The Internet, motorways and other transport systems, and many social and biological systems are composed of nodes connected by edges. They can therefore be represented as networks. Scientists studying diffusion over such networks over time have now identified the temporal characteristics that affect their diffusion pathways. In a paper just published in EPJ B, Renaud Lambiotte and Lionel Tabourier from the University of Namur, Belgium, together with Jean-Charles Delvenne from the Catholic University of Louvain, Belgium, show that one key factor that can dramatically change a diffusion process is the order in which events take place in complex networks.

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EPJ B Highlight - Semantics on the basis of words’ connectivity

Illustration of a tourist walk.

It is now possible to identify the meaning of words with multiple meanings, without using their semantic context

Two Brazilian physicists have now devised a method to automatically elucidate the meaning of words with several senses, based solely on their patterns of connectivity with nearby words in a given sentence – and not on semantics. Thiago Silva and Diego Amancio from the University of São Paulo, Brazil, reveal, in a paper just published in EPJ B, how they modelled classics texts as complex networks in order to derive their meaning. This type of model plays a key role in several natural processing language tasks such as machine translation, information retrieval, content analysis and text processing.

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EPJ B Highlight - Averting worse economic collapses

The local separation of one equilibrium surface from another.

A new study shows how specific parameters can help us steer clear of tipping points in dynamic systems, such as entire economies.

By managing macro-economic parameters, scientists believe that—unlike previously thought—it is possible to steer an economy around irreversible changes in its complex dynamics and avert potential economic disasters. These findings, just published in EPJ B, stem from the theoretical work of Michael Harré and colleagues at the Complex Systems Group at the University of Sydney, Australia.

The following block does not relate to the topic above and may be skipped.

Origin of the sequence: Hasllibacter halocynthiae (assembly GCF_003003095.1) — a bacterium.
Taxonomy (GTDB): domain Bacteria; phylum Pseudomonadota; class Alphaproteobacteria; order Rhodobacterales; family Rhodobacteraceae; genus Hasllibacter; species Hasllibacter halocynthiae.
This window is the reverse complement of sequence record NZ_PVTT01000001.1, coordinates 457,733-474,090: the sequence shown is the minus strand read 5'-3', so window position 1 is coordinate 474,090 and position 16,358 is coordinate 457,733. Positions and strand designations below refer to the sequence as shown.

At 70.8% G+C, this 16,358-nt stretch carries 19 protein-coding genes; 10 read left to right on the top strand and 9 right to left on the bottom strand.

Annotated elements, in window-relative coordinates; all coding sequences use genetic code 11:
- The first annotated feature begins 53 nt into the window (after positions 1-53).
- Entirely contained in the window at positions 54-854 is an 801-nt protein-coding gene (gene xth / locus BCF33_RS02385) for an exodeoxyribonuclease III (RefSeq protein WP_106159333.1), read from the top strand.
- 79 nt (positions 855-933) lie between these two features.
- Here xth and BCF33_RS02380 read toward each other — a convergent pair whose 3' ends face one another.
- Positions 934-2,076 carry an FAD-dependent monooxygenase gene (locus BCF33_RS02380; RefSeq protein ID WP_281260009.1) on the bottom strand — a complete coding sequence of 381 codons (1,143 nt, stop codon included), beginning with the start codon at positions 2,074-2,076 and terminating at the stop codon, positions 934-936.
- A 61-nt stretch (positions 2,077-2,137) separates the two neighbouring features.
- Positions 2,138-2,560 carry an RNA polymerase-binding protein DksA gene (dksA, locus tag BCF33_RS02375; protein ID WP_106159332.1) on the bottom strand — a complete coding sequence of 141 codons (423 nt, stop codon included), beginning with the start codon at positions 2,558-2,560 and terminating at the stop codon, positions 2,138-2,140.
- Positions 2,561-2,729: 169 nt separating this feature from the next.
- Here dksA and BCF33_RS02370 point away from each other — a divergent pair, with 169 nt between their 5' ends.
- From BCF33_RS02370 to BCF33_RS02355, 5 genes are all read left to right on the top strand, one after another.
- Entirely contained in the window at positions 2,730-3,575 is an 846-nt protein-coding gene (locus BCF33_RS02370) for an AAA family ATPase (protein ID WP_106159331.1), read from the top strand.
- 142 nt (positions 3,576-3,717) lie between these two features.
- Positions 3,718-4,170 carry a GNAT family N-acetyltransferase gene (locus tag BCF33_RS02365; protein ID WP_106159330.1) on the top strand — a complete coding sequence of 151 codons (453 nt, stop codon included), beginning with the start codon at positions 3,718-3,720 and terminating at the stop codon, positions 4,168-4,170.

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2012 Impact Factors

Abbreviated Journal Title ISSN 2012
Total Cites
Impact
Factor
5-Year
Impact
Factor
Immediacy
Index
2012
Articles
Cited
Half-life
Eigenfactor®
Score
Article Influence®
Score
EUR PHYS J A 1434-6001 3930 2.043 1.890 0.522 180 6.1 0.01385 0.807
EUR PHYS J B 1434-6028 7103 1.282 1.493 0.370 411 7.1 0.02194 0.638
EUR PHYS J C 1434-6044 11003 5.247 3.603 2.222 406 4.0 0.04614 1.521
EUR PHYS J D 1434-6060 4312 1.513 1.366 0.301 322 5.6 0.01691 0.597
EUR PHYS J E 1292-8941 3262 1.824 1.991 0.275 131 6.9 0.01008 0.863
EUR PHYS J H 2102-6459 77 2.375 2.375 0.594 32   0.00074 1.761
EUR PHYS J PLUS 2190-5444 262 1.302 1.302 0.624 149 1.2 0.00107 0.472
EUR PHYS J-APPL PHYS 1286-0042 1343 0.710 0.766 0.176 170 5.3 0.00455 0.266
EUR PHYS J-SPEC TOP 1951-6355 1684 1.796 1.096 1.049 162 3.6 0.01304 0.539

More News

EPJ Plus awarded its first Impact Factor

The release of the journal Impact Factors (IF) by Thomson Reuters confirms once more the position of EPJ as a premium provider of relevant and strictly peer-reviewed research in the physical sciences and beyond. We are especially proud of the fast-paced development of our newer journals: EPJ Plus, launched only in 2011, was already awarded its first IF (1.302) and EPJ H – Historical Perspectives in Contemporary Physics, launched in 2010, progressed from an IF of 1.182 in 2011 to an impressive 2.375 for 2012.

The full overview of 2012 EPJ Impact Factors is given here.

EPJ E Colloquium - Glassy dynamics and irreversible adsorption in thin films of soft matter

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Thin films of liquids and polymers are interesting systems for those seeking to test glass transition theories and their prediction of a characteristic transition length scale of a few nanometers. The anomalous phenomena observed in some of these nano-confined films has greatly advanced our understanding of theoretical and experimental soft matter physics.

These films are treated as equilibrium systems where surfaces and interfaces introduce monotonous long-range mobility gradients. Considering finite size and interfacial effects provides an intuitive but oversimplifies picture that falls short of explaining many phenomena, such as enhancement of segmental mobility near an absorbing surface or long-lasting metastable states in the liquid.

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Editor-in-Chief
Paolo Biscari
On behalf of the authors, I gratefully acknowledge the Editors and the Editorial and Production Office for their attention in the revision and editing of the manuscript.

Davide Rotta, Università di Milano Bicocca, Italy

ISSN: 2190-5444 (Electronic Edition)

© Società Italiana di Fisica and
Springer-Verlag